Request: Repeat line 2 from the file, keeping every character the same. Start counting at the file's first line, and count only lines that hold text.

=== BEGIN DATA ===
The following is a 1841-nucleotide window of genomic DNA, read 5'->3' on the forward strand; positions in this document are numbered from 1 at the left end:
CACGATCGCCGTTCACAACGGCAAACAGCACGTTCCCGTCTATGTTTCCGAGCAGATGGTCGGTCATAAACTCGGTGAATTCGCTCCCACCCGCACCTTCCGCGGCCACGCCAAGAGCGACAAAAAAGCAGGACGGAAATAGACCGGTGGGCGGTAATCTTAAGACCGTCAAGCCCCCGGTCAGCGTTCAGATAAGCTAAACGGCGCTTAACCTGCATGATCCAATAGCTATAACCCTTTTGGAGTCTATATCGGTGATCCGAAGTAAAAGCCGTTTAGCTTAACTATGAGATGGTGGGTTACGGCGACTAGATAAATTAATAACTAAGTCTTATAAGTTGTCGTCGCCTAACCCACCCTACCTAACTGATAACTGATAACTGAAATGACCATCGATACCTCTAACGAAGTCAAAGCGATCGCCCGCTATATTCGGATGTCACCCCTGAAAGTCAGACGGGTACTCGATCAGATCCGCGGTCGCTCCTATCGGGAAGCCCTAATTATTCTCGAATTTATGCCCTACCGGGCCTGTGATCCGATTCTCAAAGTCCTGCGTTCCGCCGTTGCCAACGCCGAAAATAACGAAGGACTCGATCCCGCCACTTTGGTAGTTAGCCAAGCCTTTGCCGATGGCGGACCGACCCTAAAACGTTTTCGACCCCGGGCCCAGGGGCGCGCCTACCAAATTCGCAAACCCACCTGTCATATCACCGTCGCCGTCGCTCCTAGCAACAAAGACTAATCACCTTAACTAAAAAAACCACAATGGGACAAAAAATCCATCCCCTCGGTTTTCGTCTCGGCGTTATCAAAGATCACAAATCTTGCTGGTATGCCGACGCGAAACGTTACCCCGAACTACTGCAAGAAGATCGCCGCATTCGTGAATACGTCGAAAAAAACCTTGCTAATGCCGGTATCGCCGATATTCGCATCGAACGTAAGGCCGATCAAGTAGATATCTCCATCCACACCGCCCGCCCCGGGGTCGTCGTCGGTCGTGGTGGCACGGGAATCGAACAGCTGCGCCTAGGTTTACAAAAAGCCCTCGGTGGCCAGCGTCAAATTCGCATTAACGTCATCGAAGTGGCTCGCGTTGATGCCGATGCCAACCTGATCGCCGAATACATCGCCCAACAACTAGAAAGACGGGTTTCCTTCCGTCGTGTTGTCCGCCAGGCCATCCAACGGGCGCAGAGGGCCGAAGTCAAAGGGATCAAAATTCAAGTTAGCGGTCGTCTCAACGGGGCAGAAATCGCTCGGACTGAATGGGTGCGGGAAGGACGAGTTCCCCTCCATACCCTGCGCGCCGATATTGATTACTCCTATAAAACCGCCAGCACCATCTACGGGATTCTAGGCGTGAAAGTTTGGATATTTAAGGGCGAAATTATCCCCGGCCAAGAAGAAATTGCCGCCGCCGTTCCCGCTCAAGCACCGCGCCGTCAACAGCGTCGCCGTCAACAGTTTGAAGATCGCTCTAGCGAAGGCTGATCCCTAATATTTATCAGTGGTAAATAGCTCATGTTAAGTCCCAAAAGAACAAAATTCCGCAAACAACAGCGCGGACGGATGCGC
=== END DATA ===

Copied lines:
CACGATCGCCGTTCACAACGGCAAACAGCACGTTCCCGTCTATGTTTCCGAGCAGATGGTCGGTCATAAACTCGGTGAATTCGCTCCCACCCGCACCTTCCGCGGCCACGCCAAGAGCGACAAAAAAGCAGGACGGAAATAGACCGGTGGGCGGTAATCTTAAGACCGTCAAGCCCCCGGTCAGCGTTCAGATAAGCTAAACGGCGCTTAACCTGCATGATCCAATAGCTATAACCCTTTTGGAGTCTATATCGGTGATCCGAAGTAAAAGCCGTTTAGCTTAACTATGAGATGGTGGGTTACGGCGACTAGATAAATTAATAACTAAGTCTTATAAGTTGTCGTCGCCTAACCCACCCTACCTAACTGATAACTGATAACTGAAATGACCATCGATACCTCTAACGAAGTCAAAGCGATCGCCCGCTATATTCGGATGTCACCCCTGAAAGTCAGACGGGTACTCGATCAGATCCGCGGTCGCTCCTATCGGGAAGCCCTAATTATTCTCGAATTTATGCCCTACCGGGCCTGTGATCCGATTCTCAAAGTCCTGCGTTCCGCCGTTGCCAACGCCGAAAATAACGAAGGACTCGATCCCGCCACTTTGGTAGTTAGCCAAGCCTTTGCCGATGGCGGACCGACCCTAAAACGTTTTCGACCCCGGGCCCAGGGGCGCGCCTACCAAATTCGCAAACCCACCTGTCATATCACCGTCGCCGTCGCTCCTAGCAACAAAGACTAATCACCTTAACTAAAAAAACCACAATGGGACAAAAAATCCATCCCCTCGGTTTTCGTCTCGGCGTTATCAAAGATCACAAATCTTGCTGGTATGCCGACGCGAAACGTTACCCCGAACTACTGCAAGAAGATCGCCGCATTCGTGAATACGTCGAAAAAAACCTTGCTAATGCCGGTATCGCCGATATTCGCATCGAACGTAAGGCCGATCAAGTAGATATCTCCATCCACACCGCCCGCCCCGGGGTCGTCGTCGGTCGTGGTGGCACGGGAATCGAACAGCTGCGCCTAGGTTTACAAAAAGCCCTCGGTGGCCAGCGTCAAATTCGCATTAACGTCATCGAAGTGGCTCGCGTTGATGCCGATGCCAACCTGATCGCCGAATACATCGCCCAACAACTAGAAAGACGGGTTTCCTTCCGTCGTGTTGTCCGCCAGGCCATCCAACGGGCGCAGAGGGCCGAAGTCAAAGGGATCAAAATTCAAGTTAGCGGTCGTCTCAACGGGGCAGAAATCGCTCGGACTGAATGGGTGCGGGAAGGACGAGTTCCCCTCCATACCCTGCGCGCCGATATTGATTACTCCTATAAAACCGCCAGCACCATCTACGGGATTCTAGGCGTGAAAGTTTGGATATTTAAGGGCGAAATTATCCCCGGCCAAGAAGAAATTGCCGCCGCCGTTCCCGCTCAAGCACCGCGCCGTCAACAGCGTCGCCGTCAACAGTTTGAAGATCGCTCTAGCGAAGGCTGATCCCTAATATTTATCAGTGGTAAATAGCTCATGTTAAGTCCCAAAAGAACAAAATTCCGCAAACAACAGCGCGGACGGATGCGC